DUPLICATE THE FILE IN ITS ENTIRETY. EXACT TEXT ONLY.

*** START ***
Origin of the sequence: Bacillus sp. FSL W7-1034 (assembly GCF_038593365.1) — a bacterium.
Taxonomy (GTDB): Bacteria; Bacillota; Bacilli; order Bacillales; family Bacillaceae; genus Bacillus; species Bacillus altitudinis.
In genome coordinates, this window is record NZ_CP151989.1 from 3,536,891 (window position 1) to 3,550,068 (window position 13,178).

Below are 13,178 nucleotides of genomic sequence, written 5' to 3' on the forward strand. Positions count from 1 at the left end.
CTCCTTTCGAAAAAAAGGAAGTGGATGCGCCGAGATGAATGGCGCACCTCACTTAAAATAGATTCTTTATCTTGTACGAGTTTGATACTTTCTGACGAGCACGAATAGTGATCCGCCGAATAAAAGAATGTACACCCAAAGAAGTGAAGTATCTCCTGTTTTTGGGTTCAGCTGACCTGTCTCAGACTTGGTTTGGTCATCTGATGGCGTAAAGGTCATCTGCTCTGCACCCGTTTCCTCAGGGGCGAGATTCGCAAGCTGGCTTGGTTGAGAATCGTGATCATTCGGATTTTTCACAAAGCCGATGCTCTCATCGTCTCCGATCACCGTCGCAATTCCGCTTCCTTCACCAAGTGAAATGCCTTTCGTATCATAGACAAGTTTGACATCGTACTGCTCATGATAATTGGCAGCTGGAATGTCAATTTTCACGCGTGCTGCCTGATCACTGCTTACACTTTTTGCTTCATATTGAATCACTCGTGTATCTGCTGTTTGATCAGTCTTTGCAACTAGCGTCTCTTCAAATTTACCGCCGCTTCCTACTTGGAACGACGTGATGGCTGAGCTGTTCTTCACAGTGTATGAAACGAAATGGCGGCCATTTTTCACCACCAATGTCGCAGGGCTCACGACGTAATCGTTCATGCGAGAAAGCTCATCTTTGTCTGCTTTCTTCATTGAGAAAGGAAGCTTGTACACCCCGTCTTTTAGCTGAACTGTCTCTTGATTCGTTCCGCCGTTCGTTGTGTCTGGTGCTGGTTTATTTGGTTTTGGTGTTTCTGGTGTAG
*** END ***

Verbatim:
Origin of the sequence: Bacillus sp. FSL W7-1034 (assembly GCF_038593365.1) — a bacterium.
Taxonomy (GTDB): Bacteria; Bacillota; Bacilli; order Bacillales; family Bacillaceae; genus Bacillus; species Bacillus altitudinis.
In genome coordinates, this window is record NZ_CP151989.1 from 3,536,891 (window position 1) to 3,550,068 (window position 13,178).

Below are 13,178 nucleotides of genomic sequence, written 5' to 3' on the forward strand. Positions count from 1 at the left end.
CTCCTTTCGAAAAAAAGGAAGTGGATGCGCCGAGATGAATGGCGCACCTCACTTAAAATAGATTCTTTATCTTGTACGAGTTTGATACTTTCTGACGAGCACGAATAGTGATCCGCCGAATAAAAGAATGTACACCCAAAGAAGTGAAGTATCTCCTGTTTTTGGGTTCAGCTGACCTGTCTCAGACTTGGTTTGGTCATCTGATGGCGTAAAGGTCATCTGCTCTGCACCCGTTTCCTCAGGGGCGAGATTCGCAAGCTGGCTTGGTTGAGAATCGTGATCATTCGGATTTTTCACAAAGCCGATGCTCTCATCGTCTCCGATCACCGTCGCAATTCCGCTTCCTTCACCAAGTGAAATGCCTTTCGTATCATAGACAAGTTTGACATCGTACTGCTCATGATAATTGGCAGCTGGAATGTCAATTTTCACGCGTGCTGCCTGATCACTGCTTACACTTTTTGCTTCATATTGAATCACTCGTGTATCTGCTGTTTGATCAGTCTTTGCAACTAGCGTCTCTTCAAATTTACCGCCGCTTCCTACTTGGAACGACGTGATGGCTGAGCTGTTCTTCACAGTGTATGAAACGAAATGGCGGCCATTTTTCACCACCAATGTCGCAGGGCTCACGACGTAATCGTTCATGCGAGAAAGCTCATCTTTGTCTGCTTTCTTCATTGAGAAAGGAAGCTTGTACACCCCGTCTTTTAGCTGAACTGTCTCTTGATTCGTTCCGCCGTTCGTTGTGTCTGGTGCTGGTTTATTTGGTTTTGGTGTTTCTGGTGTAG